Vanquis Bank Limited, part of Provident Financial, has been fined £75,000 by the Information Commissioner’s Office (ICO) for sending large numbers of spam marketing texts and emails. The credit card provider was responsible for 870,849 spam text messages and 620,000 spam emails.
The case highlights the importance of ensuring that ‘consent statements’ and the like are worded correctly. Vanquis apparently believed that the recipients had consented in advance to receiving the communications, but the ICO said that the consent statement used on the marketing lists Vanquis obtained from other parties was not sufficiently robust. The ICO comments that these consent statements “included non-specific, general wording, such as ‘trusted parties’ and ‘carefully selected third parties’.” It does not believe that the statement made it clear that individuals’ data could be passed to firms such as Vanquis, who would then send marketing texts and emails to these people regarding credit cards.
The data protection watchdog clearly does not believe therefore that use of this wording in consent statements is sufficient, even under existing UK data protection law. Companies need to be totally transparent with consumers as to exactly what their data will be used for. The European Union’s General Data Protection Regulation (GDPR) will be introduced in May 2018, from which date firms will need to ensure their procedures for obtaining consent are even more robust.
Firms that fail to comply with GDPR could be fined up to €20 million or 4% of global annual turnover, whichever is greater. At present the ICO can only impose fines of up to £500,000.
ICO Head of Enforcement Steve Eckersley said:
“There are rules in place to protect people from the irritation, and in some cases anxiety and distress, spam texts and emails cause.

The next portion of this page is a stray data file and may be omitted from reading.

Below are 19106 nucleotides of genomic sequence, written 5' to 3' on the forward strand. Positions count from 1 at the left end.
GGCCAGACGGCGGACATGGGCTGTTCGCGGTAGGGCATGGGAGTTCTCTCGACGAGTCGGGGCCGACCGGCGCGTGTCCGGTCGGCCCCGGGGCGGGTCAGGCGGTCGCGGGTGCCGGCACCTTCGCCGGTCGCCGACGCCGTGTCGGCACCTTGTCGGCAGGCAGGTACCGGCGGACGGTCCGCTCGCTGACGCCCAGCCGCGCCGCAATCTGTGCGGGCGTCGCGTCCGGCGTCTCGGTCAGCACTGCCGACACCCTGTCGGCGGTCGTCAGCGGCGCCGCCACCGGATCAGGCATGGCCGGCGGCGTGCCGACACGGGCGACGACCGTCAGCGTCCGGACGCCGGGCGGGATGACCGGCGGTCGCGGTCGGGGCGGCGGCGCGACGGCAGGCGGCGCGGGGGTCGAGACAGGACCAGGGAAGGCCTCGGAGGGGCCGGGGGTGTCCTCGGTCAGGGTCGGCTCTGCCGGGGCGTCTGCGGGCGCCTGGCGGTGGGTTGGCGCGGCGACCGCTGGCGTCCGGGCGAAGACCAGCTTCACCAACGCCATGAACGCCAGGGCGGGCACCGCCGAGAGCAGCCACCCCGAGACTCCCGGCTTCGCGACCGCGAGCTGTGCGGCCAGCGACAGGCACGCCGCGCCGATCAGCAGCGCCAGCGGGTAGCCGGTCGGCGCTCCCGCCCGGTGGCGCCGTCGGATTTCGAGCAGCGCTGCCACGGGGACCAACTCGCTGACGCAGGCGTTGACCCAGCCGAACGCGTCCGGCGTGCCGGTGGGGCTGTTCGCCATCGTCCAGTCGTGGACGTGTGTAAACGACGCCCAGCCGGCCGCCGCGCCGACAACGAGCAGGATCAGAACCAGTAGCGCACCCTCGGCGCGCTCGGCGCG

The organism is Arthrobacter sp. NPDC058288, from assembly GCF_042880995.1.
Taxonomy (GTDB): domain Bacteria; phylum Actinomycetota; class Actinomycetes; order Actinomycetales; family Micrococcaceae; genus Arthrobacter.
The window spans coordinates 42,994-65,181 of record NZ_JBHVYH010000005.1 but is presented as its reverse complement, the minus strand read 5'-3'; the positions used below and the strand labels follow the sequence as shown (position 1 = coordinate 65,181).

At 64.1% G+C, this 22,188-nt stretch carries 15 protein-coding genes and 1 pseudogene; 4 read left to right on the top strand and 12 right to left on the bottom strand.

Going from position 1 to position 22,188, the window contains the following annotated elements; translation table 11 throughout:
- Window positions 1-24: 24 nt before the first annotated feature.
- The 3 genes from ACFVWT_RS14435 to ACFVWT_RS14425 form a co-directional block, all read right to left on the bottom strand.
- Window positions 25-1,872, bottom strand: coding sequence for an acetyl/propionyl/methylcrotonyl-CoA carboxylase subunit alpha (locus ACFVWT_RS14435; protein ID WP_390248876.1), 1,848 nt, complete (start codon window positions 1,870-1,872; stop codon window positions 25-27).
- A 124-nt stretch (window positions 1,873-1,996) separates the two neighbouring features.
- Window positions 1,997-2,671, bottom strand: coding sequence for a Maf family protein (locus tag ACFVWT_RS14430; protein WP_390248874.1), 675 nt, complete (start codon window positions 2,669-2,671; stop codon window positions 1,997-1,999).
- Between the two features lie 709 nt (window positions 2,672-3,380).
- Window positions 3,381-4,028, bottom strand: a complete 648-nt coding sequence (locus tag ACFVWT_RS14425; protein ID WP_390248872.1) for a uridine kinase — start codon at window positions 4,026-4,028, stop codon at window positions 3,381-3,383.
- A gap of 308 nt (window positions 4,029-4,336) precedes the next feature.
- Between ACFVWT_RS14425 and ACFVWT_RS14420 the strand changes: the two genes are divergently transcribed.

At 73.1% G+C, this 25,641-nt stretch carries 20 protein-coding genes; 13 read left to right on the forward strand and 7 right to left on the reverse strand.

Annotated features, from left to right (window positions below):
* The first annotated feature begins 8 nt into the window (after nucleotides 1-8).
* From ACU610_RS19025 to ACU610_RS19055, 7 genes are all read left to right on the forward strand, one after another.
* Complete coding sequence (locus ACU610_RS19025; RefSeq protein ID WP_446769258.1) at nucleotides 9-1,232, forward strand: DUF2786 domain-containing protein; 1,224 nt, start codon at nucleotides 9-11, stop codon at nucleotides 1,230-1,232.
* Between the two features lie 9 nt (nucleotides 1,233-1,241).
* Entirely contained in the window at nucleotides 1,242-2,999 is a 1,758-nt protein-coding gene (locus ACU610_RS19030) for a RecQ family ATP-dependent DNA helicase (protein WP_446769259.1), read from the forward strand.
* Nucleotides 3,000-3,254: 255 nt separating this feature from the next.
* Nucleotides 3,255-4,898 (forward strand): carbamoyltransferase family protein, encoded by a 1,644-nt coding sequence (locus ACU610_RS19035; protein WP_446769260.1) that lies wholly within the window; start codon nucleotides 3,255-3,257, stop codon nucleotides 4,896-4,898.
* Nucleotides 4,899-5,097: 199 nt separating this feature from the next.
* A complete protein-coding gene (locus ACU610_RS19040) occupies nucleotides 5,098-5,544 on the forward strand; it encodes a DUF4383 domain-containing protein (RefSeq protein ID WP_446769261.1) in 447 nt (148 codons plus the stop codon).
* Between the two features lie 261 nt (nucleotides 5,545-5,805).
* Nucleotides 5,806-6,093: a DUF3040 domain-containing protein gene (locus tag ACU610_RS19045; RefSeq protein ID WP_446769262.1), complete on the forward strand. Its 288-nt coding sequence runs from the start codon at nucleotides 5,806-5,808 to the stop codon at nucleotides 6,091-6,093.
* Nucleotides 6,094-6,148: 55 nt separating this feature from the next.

“People need to be properly informed about what they are consenting to. Telling them their details could be passed to ‘similar organisations’ or ‘selected third parties’ cannot be relied upon as specific consent.
“People were so exasperated by these messages that they complained to us. That sparked two ICO investigations and enabled us to take action and hold the firms behind this nuisance to account.
“These firms should have taken responsibility for ensuring they had obtained clear and specific consent for the sending of the messages. They didn’t and that is unacceptable.”
When Mr Eckersley refers to “two investigations”, he is also referring to a fine imposed on Xerpla, who sent over one million spam emails regarding various consumer goods.
The action against Vanquis represents the second occasion in the last three months when a Provident Financial company has been fined by the ICO. In July, Provident Personal Credit Ltd was fined £80,000 after various third-party affiliate companies sent 999,057 unsolicited text messages on its behalf. These spam texts were intended to promote the Satsuma Loans brand.
The information shown in this article was correct at the time of publication. Articles are not routinely reviewed and as such are not updated. Please be aware the facts, circumstances or legal position may change after publication of the article.